However, much of the current digital disruption is occurring at a comparatively low cost without substantial R&D expenditure. Was Marcus Persson, for example, really participating in a ‘high technology’ industry when he developed and sold the game of Minecraft for USD 2 billion, particularly as he reputedly coded the software in his bedroom?

The answer to the Minecraft question is that the current wave of digital disruption involves a confluence of enabling ‘high technologies’ that have been co-ordinated in such a way that they have facilitated low cost commercial exploitation via simplified application software.

In this manner, while the building blocks of digital disruption have involved many billions of dollars of historic R&D, a software developer can now stand on the shoulders of the R&D giants to develop and launch a particular software application. A developer can also use enabling ‘building block’ software applications. Such applications have opened the ability to create software to non-experts. The author’s 8 year old daughter, for example, recently developed her own iPhone game at a holiday ‘code camp’ using enabling software.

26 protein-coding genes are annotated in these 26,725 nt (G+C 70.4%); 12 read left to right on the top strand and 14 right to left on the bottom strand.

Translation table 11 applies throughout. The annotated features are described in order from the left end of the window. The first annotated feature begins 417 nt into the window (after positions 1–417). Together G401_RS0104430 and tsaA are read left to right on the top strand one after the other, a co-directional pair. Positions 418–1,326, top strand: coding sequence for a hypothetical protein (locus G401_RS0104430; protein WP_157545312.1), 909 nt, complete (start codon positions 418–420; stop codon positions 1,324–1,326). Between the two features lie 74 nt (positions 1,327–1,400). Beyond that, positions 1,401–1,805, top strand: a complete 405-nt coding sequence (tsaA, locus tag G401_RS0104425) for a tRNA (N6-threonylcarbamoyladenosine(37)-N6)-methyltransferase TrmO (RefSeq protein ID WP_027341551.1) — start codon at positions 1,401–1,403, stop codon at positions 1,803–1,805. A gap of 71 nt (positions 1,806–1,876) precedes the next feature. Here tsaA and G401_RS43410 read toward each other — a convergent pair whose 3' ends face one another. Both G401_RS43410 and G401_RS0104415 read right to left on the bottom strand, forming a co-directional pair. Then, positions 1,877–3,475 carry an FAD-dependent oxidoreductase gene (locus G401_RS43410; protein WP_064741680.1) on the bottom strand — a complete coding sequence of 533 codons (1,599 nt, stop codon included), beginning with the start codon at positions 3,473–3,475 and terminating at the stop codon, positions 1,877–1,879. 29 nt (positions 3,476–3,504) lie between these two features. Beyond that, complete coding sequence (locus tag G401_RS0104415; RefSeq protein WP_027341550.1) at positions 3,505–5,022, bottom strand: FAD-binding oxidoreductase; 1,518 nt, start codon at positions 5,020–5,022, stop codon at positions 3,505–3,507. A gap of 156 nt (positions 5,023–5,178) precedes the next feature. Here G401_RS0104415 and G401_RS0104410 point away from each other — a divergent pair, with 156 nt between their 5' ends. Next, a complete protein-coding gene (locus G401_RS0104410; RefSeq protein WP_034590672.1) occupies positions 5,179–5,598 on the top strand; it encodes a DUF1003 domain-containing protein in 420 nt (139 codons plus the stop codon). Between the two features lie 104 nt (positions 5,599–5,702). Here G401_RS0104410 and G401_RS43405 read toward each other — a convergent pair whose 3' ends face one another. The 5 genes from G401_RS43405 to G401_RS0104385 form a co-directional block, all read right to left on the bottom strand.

The concept of ‘digital disruption’ in the 21st century can therefore be viewed as a high technology ecosystem. This ecosystem has involved high technology industries facilitating low cost innovation by creating a digital platform for consumer-friendly, mass-market software. This high technology ecosystem involves a combination of:

  • ubiquitous digitalisation of information and content into binary data, using complex coding algorithms;